Akimbo:
Note that many of these factors are eliminated or mitigated by relaxing in a chamber.

3‑9.2.2.1 Factors Affecting the Risk of CNS Oxygen Toxicity. A number of factors are known to influence the risk of CNS oxygen toxicity:

Individual Susceptibility. Susceptibility to CNS oxygen toxicity varies markedly from person to person. Individual susceptibility also varies markedly from time to time and for this reason divers may experience CNS oxygen toxicity at exposure times and pressures previously tolerated. Individual variability makes it difficult to set oxygen exposure limits that are both safe and practical.

CO2 Retention. Hypercapnia greatly increases the risk of CNS toxicity probably through its effect on increasing brain blood flow and consequently brain oxygen levels. Hypercapnia may result from an accumulation of CO2 in the inspired gas or from inadequate ventilation of the lungs. The latter is usually due to increased breathing resistance or a suppression of respiratory drive by high inspired ppO2. Hypercapnia is most likely to occur on deep dives and in divers using closed and semi-closed circuit rebreathers.

Exercise. Exercise greatly increases the risk of CNS toxicity, probably by increasing the degree of CO2 retention. Exposure limits must be much more conservative for exercising divers than for resting divers.

Immersion in Water. Immersion in water greatly increases the risk of CNS toxicity. The precise mechanism for the big increase in risk over comparable dry chamber exposures is unknown, but may involve a greater tendency for diver CO2 retention during immersion. Exposure limits must be much more conservative for immersed divers than for dry divers.

Depth. Increasing depth is associated with an increased risk of CNS toxicity even though ppO2 may remain unchanged. This is the situation with UBAs that control the oxygen partial pressure at a constant value, like the MK 16. The precise mechanism for this effect is unknown, but is probably more than just the increase in gas density and concomitant CO2 retention. There is some evidence that the inert gas component of the gas mixture accelerates the formation of damaging oxygen free radicals. Exposure limits for mixed gas diving must be more conservative than for pure oxygen diving.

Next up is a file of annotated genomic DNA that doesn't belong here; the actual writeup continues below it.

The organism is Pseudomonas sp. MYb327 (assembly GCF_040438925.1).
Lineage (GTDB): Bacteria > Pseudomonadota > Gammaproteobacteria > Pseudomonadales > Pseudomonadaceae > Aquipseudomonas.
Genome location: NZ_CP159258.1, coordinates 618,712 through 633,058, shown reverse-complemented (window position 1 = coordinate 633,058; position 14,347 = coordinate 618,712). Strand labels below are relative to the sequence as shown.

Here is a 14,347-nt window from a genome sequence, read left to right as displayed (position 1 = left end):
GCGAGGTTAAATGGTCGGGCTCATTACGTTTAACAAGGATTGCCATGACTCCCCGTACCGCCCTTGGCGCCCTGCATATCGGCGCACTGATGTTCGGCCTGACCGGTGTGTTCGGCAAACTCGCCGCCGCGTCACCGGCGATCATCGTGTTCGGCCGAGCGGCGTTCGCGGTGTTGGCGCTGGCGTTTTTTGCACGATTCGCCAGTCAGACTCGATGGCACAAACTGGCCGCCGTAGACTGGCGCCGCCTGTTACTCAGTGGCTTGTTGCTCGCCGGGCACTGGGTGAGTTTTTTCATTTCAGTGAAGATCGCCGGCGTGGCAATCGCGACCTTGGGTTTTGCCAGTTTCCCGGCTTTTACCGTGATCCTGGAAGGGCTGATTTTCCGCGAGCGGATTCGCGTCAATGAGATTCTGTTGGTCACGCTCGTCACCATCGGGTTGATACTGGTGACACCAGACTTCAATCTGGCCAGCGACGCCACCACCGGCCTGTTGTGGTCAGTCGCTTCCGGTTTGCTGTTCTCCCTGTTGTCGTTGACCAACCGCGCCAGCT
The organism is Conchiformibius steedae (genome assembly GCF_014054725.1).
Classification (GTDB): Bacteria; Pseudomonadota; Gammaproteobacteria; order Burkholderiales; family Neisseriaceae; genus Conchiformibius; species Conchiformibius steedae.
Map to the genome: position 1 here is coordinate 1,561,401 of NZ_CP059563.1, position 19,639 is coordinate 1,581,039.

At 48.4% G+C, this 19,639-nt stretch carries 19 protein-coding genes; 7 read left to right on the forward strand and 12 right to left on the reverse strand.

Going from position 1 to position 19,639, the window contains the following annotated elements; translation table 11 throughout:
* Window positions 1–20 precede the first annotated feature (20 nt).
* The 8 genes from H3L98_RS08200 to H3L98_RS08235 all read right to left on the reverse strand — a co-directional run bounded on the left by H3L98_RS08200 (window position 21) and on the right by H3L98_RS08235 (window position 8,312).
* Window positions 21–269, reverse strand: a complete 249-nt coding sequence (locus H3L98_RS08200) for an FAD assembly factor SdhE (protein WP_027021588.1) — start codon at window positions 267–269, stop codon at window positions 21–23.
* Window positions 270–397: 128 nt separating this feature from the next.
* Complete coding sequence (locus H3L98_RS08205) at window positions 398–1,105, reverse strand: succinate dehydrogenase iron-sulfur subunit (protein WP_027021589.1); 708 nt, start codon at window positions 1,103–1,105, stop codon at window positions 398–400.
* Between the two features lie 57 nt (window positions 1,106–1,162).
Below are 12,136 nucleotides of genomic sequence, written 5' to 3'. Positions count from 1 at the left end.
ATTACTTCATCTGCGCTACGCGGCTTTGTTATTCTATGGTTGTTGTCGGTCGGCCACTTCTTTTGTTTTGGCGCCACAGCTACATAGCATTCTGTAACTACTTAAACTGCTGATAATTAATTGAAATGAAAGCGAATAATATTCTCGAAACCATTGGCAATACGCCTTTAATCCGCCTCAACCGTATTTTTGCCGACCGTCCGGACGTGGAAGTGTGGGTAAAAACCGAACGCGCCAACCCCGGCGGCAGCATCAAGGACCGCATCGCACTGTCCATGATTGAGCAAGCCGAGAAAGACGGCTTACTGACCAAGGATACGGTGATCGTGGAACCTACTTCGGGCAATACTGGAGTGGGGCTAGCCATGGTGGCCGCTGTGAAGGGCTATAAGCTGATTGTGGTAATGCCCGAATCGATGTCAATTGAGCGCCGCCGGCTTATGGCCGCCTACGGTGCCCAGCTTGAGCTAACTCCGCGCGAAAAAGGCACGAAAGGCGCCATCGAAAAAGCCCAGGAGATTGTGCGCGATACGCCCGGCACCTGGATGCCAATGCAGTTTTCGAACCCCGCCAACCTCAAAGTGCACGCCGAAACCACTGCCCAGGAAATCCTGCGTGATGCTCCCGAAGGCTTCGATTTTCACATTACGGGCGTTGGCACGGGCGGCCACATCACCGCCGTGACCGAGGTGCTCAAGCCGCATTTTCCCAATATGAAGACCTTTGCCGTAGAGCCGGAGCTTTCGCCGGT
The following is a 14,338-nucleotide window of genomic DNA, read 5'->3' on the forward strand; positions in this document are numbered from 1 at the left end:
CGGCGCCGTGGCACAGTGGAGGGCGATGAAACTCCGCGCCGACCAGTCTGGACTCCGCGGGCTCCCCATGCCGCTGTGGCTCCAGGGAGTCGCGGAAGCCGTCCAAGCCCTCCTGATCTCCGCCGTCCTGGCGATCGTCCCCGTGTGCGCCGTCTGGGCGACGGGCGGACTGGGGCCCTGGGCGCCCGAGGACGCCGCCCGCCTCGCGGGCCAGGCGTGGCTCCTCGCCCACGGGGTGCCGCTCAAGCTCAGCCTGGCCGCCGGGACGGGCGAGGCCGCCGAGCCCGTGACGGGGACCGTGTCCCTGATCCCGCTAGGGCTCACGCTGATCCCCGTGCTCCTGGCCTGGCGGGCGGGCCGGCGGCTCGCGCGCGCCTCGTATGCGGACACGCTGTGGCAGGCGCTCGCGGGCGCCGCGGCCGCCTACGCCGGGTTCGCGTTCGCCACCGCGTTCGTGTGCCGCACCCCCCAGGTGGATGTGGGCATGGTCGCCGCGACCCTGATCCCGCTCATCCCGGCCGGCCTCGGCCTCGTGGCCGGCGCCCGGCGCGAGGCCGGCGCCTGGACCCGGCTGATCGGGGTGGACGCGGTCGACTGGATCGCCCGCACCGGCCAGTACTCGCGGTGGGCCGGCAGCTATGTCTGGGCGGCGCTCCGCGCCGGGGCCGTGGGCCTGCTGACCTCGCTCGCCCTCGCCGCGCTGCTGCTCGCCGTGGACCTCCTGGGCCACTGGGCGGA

Akimbo:
The MK 16 is a mixed gas rebreather built for the US Navy. UBA = Underwater Breathing Apparatus.

Intermittent Exposure. Periodic interruption of high ppO2 exposure with a 5-15 min exposure to low ppO2 will reduce the risk of CNS toxicity and extend the total allowable exposure time to high ppO2. This technique is most often employed in hyperbaric treatments and surface decompression.

Because of these modifying influences, allowable oxygen exposure times vary from situation to situation and from diving system to diving system. In general, closed and semi-closed circuit rebreathing systems require the lowest partial pres3- sure limits, whereas surface-supplied open-circuit systems permit slightly higher limits. Allowable oxygen exposure limits for each system are discussed in later chapters.

3‑9.2.2.2 Symptoms of CNS Oxygen Toxicity. The most serious direct consequence of oxygen toxicity is convulsions. Sometimes recognition of early symptoms may provide sufficient warning to permit reduction in oxygen partial pressure and prevent the onset of more serious symptoms. The warning symptoms most often encountered also may be remembered by the mnemonic VENTIDC:

V: Visual symptoms. Tunnel vision, a decrease in diver’s peripheral vision, and other symptoms, such as blurred vision, may occur.​
E: Ear symptoms. Tinnitus, any sound perceived by the ears but not resulting from an external stimulus, may resemble bells ringing, roaring, or a machinery-like pulsing sound.​
N: Nausea or spasmodic vomiting. These symptoms may be intermittent.​
T: Twitching and tingling symptoms. Any of the small facial muscles, lips, or muscles of the extremities may be affected. These are the most frequent and clearest symptoms.​
I: Irritability. Any change in the diver’s mental status including confusion, agitation, and anxiety.​
D: Dizziness. Symptoms include clumsiness, incoordination, and unusual fatigue.​
C: Convulsions. The first sign of CNS oxygen toxicity may be convulsions that occur with little or no warning.​

Akimbo:
Note that "air breaks" are built-in to most treatment tables used on recreational divers. It just means that the patient removes their BIBS (Built In Breathing System) oral-nasal mask and breathes air from the chamber atmosphere.


Edit 15 November 2021: Updated links for Version 7A of the US Navy Diving Manual and changed the use of colors for compatibility with different ScubaBoard Styles.
 

Doppler